"Very fine fresh nose with unmistakeable savoury, animal tang. The acidity is ripe and full. Very fresh, light and soft in the mid palate with earthy tannins but tightening later. Giving very little away at this stage, though I can’t see the tannins loosening their grip or releasing any more juice as it ages."
"Luscious, fresh, intense nose. Bright juice and acidity and still that amazing fruit – ripe blackberry and dark cherry, texture of black chocolate. And with that, It’s approachable and fresh, and warm, if not too warm: for the first time the alcohol is apparent. The great 97 as you’ve never seen it, a big, fine and voluptuous wine. "
"There’s a fine linen aroma here on the nose, it’s fresh and bright on the palate with good tannic heft and lovely power to the acidity. As the palate progresses it remains dense and bright, the tannins dry and washed with juice. This is a venerable, aged wine, absolutely ready, some lovely fruit still evident but gradually receding."
"Really lovely nose and evolving just as you’d expect, mint and bramble, blackberry jam on the palate, soft tannins with edge, perfume carries through on the mid palate to the end, then the tannins strengthen and grip and you fear they are dry. The finish is complex and long, and evolved. "
"The nose is sweet and perfumed – classic Napa garrigue with hints of elegant rot. On the palate the first impression is of juice, a wonderfully irrigated mouthful with notes of dark fruit, a saline tang which sets off the juice; really venerable old wine, sweet and tannic, very pure, the tannins still robust and present but without an edge of any sort; they melt into the wine."
"Wow – the 93 is utterly Napa – that woody slightly carnal perfume of the Bay and some sappy snapped twig. The palate is quite evolved – perfume and freshness, full of life but also passing into a second stage with fruit that is slightly raisined, the tannins dusty, acidity and juice carry through to the end. Still luscious and with potential."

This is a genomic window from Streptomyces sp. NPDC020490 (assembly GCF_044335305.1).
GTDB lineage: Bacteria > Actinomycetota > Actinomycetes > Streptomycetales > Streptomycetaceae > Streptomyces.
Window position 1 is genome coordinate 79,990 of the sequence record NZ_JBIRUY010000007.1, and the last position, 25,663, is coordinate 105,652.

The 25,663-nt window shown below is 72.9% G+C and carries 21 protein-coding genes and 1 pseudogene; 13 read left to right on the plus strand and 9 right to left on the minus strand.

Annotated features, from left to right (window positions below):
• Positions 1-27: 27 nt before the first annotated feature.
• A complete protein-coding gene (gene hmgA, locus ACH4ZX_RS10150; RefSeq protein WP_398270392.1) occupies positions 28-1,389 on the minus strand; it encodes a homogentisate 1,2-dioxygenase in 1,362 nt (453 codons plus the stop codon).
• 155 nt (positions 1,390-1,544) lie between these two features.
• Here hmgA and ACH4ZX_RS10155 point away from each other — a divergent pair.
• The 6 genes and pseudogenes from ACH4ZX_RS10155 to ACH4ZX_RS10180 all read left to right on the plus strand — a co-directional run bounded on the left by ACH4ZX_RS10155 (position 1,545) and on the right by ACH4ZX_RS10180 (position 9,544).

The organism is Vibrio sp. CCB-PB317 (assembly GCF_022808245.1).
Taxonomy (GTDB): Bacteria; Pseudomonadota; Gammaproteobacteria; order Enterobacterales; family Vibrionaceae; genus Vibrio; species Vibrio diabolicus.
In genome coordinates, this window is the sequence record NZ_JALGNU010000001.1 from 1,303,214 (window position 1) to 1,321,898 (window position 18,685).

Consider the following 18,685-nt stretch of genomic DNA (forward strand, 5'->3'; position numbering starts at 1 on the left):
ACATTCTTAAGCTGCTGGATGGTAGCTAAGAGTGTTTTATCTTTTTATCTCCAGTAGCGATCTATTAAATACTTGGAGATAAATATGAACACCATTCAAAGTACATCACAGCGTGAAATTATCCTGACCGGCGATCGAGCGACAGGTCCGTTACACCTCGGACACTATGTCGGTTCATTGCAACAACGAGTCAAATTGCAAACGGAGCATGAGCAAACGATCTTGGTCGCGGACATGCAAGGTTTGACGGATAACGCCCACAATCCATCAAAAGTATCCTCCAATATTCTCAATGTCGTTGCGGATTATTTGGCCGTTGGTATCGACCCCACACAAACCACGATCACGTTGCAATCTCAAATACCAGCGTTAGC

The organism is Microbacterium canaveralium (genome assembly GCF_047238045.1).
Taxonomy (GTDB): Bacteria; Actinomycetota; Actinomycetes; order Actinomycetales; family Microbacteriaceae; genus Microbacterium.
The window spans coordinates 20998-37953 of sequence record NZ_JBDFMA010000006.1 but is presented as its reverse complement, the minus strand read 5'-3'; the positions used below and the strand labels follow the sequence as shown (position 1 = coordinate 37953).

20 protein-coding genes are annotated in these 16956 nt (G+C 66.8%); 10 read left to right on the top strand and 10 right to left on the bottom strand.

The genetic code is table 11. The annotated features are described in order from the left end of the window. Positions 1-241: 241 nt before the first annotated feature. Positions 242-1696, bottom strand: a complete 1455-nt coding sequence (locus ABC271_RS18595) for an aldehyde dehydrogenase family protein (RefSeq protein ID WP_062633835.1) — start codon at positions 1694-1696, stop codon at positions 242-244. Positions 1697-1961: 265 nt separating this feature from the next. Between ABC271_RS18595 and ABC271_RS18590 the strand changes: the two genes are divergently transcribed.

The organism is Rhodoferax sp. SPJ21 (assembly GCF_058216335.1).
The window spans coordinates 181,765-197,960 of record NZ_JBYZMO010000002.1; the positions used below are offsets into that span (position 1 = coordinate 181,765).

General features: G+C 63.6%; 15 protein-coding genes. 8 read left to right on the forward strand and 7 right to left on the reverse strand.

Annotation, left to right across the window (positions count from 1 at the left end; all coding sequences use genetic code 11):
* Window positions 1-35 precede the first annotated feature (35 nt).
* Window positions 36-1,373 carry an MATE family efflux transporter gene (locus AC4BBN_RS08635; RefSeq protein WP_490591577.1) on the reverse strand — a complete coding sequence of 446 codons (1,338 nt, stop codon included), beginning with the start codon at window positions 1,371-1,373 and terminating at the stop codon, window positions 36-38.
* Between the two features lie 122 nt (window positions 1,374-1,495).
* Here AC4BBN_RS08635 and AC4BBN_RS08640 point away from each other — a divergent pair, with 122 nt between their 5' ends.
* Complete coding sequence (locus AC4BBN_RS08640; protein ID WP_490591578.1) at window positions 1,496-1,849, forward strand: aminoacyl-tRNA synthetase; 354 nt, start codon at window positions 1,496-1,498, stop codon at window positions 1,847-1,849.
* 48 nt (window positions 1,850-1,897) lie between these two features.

"Deep damson dark fruit nose – charming palate, fresh and long and juicy with lovely hints of herb and sage in the mid-palate, then river mud and soft dark fruit, the tannins are very insistent and the juice fresh, not enough of it at the end but that’s a minor cavil – this is a really lovely old wine, absolutely ready to drink. "
"This is fresh but the tannins are almost fierce – where are they going to go? Fine raisiny fruit and still a sweet hint of raspberry leaf, and some good acidity, fine old tannins going dry, the whole mouthful slightly lacking in energy, heading into the final straight, going strong still."
"Elegant Burgundian rot on the nose: compost and estuary mud. It’s fresh and soft, the tannins bright alongside very evolved fruit, all plum and damson but stewed with sugar, a fine evolved sweetness, a little bit of green on the end palate, the whole elegant, utterly charming, viable and moving to a long, long old age."
Published with the kind permission of luxury wine, spirits and lifestyle brand Club Oenologique - an exclusive community for those who enjoy the rarer pleasures of life.
Read more about Harlan and the wines of Napa Valley at ClubOenologique.com.
Image credits: © Alexander Rubin